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Caution with Content Designed to Pollute the Mind

By Fasih Malik


Apple’s Steve Jobs, prohibits his own kids from using his invention. This is something that the creators of these technologies were very well aware of. In a New York Times interview in 2011, Steve Jobs, the former CEO of Apple revealed that he prohibited his own kids from using the newly released iPad.

“So, your kids must love the iPad?” he was asked. “They haven’t used it,” said Jobs. “We limit how much technology our kids use at home.” This was a shocking discovery at the time. But current circumstances show that these CEOs were aware of the addictive elements and could foresee the dangers of these technologies.

A number of CEOs of tech companies practice similar things. There’s no denying that not all screen time is “bad” and harmful. But it’s the type of content that we are constantly exposed to. So, it’s important to make a distinction between educational and “mindless” or vain content. What each of us has to evaluate is how much of the content we consume is mindless. Experts have drawn the analogy of a diet. It is not merely about the number of calories. Rather, how many calories offer nutritional value and how many contribute to a health risk.

We are constantly bombarded with content that is vain and/or obscene. The type of content we consume affects our mood and the actions we take. This type of content adds absolutely no value to our lives. It makes us less productive and forgets about our responsibilities. And a byproduct of the onslaught of this type of content is an increase in depression and suicide rates. Research shows that the depression rate for a frequent Social Media user rises up by 27%. So, there is a clear correlation between the rise of technology over the last decade and mental health issues.

Another major downside of this type of content is that it negatively affects our moral and spiritual progress. This should come as no surprise to anyone. Our beloved Imam (aa) has addressed this issue over and over. “If the worldly desire increases so that one is engrossed in TV dramas and the Internet and is late in offering Salat, then love for Allah cannot develop. Gaining this love requires the sacrifice of desires.” (Waqfe Nau Class 08 October 2011 at Masjid Baitur Rasheed Germany.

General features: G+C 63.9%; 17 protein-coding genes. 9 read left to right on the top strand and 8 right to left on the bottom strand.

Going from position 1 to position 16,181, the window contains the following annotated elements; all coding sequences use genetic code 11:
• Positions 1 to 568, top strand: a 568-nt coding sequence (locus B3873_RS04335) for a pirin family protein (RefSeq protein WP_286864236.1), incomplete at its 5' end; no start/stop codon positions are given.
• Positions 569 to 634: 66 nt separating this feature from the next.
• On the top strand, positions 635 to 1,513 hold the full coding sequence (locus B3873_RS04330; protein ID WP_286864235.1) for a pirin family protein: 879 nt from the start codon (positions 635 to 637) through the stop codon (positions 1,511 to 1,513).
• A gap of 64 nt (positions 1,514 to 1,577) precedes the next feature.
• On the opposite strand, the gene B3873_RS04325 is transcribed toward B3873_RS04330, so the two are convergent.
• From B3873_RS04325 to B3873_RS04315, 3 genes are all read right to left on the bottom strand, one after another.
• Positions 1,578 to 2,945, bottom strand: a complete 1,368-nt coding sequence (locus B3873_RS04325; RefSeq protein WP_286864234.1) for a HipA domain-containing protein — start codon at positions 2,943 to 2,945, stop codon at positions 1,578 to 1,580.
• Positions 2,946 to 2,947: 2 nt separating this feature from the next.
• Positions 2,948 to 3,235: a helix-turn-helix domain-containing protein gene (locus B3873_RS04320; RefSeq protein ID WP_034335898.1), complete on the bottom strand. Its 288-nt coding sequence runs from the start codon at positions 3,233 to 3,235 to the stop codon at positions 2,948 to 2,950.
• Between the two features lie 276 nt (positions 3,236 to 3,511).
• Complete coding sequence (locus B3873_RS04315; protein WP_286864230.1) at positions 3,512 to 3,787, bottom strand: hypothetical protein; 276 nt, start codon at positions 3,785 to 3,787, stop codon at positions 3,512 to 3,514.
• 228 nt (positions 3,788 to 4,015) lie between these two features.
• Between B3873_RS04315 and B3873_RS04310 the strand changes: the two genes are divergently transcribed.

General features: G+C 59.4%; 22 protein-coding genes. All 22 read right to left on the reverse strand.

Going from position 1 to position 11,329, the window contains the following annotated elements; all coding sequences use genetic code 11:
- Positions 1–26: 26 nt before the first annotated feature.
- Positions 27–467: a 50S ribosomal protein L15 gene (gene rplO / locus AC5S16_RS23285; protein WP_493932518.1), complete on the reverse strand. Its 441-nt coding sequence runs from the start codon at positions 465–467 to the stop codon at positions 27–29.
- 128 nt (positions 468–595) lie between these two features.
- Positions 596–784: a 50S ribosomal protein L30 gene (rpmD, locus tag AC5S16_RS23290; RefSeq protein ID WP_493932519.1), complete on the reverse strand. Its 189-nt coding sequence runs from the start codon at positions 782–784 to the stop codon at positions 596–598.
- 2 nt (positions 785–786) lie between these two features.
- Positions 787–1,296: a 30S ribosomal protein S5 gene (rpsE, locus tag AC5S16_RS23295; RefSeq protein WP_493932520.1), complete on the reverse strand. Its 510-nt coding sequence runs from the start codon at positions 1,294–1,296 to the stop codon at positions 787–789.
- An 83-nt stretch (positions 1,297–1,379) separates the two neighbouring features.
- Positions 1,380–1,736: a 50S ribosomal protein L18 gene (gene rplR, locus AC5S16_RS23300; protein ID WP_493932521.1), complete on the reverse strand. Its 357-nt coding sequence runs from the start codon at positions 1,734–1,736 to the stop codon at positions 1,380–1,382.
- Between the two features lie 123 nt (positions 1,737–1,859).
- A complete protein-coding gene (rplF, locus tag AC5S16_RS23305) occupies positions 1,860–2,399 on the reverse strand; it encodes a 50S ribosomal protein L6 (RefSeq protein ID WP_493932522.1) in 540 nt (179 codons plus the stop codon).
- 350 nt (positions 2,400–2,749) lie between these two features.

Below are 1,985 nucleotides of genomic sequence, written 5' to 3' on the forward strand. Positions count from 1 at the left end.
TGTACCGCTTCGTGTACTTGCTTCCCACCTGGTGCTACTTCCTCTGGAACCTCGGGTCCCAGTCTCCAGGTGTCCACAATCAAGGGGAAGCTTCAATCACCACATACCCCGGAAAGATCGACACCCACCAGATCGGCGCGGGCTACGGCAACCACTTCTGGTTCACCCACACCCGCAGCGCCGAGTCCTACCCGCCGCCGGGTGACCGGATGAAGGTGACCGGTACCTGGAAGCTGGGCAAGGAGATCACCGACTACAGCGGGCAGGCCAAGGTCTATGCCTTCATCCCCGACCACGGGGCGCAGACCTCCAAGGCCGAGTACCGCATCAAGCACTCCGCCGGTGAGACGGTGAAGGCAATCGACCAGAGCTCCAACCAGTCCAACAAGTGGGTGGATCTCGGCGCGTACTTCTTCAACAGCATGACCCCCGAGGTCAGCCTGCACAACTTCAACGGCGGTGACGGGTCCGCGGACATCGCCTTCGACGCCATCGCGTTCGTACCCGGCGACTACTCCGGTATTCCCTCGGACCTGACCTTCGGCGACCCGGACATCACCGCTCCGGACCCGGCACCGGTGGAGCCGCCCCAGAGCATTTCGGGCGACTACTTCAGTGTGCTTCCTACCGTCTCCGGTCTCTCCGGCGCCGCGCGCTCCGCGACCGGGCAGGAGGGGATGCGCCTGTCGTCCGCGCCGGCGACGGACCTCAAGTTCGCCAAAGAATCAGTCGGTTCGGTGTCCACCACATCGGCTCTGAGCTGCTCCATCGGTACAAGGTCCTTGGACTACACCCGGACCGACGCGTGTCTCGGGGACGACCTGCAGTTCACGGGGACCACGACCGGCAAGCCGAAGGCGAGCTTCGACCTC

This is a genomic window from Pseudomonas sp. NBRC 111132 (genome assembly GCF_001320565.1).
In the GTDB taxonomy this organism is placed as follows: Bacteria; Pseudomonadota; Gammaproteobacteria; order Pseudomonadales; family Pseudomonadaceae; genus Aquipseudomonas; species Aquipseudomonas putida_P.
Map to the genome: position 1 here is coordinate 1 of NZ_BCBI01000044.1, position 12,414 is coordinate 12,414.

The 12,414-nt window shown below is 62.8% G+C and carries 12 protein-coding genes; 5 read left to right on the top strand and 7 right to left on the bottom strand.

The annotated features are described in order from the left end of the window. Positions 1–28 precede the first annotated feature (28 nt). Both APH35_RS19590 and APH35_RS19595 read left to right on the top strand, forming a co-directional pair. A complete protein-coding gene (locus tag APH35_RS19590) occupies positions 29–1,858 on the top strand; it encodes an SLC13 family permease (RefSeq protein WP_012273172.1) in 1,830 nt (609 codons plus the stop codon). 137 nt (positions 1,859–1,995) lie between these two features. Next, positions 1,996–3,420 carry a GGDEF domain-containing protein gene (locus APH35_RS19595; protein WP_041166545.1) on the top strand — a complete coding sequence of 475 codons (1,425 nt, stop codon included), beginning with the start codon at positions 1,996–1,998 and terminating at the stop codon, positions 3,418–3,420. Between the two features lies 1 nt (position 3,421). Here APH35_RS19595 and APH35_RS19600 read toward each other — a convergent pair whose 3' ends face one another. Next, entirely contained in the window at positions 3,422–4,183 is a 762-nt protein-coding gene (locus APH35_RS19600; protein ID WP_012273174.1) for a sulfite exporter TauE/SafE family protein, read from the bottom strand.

Published AlFazl International 06 January 2012.) As Muslim youth, this brings us to the crux of the matter. How do we safeguard ourselves and take caution with the content we are exposed to? Going back to the diet analogy, we have all come across the growing trends of a gluten-free diet, veganism etc. A closer look shows that
these people are obsessed with their regimented intake and moral boundaries. So, what they do is
take caution with their diet. God tells us in the Holy Quran that a believer is one who shuns all that which is vain (23:4). The solution here becomes clear: refrain from anything that is mindless, vain, obscene etc.

Moreover, when it comes to the consumption of immoral content, the Holy Quran provides a practical and comprehensive solution, “And come not near unto adultery” (17:33). This stipulates that not only is pornography prohibited, but obscene movies, videos, music are all things that we need to stay away from. Of course, eliminating harmful content alone won’t be enough. Merely cutting down on the “bad” calories doesn’t make a person healthy. It is the consumption of nutritional calories that results in a healthy diet. So, it is equally as important to infuse the right type of content. The type of content that is educational enhances our morality. Only then do we become healthy mentally and spiritually.

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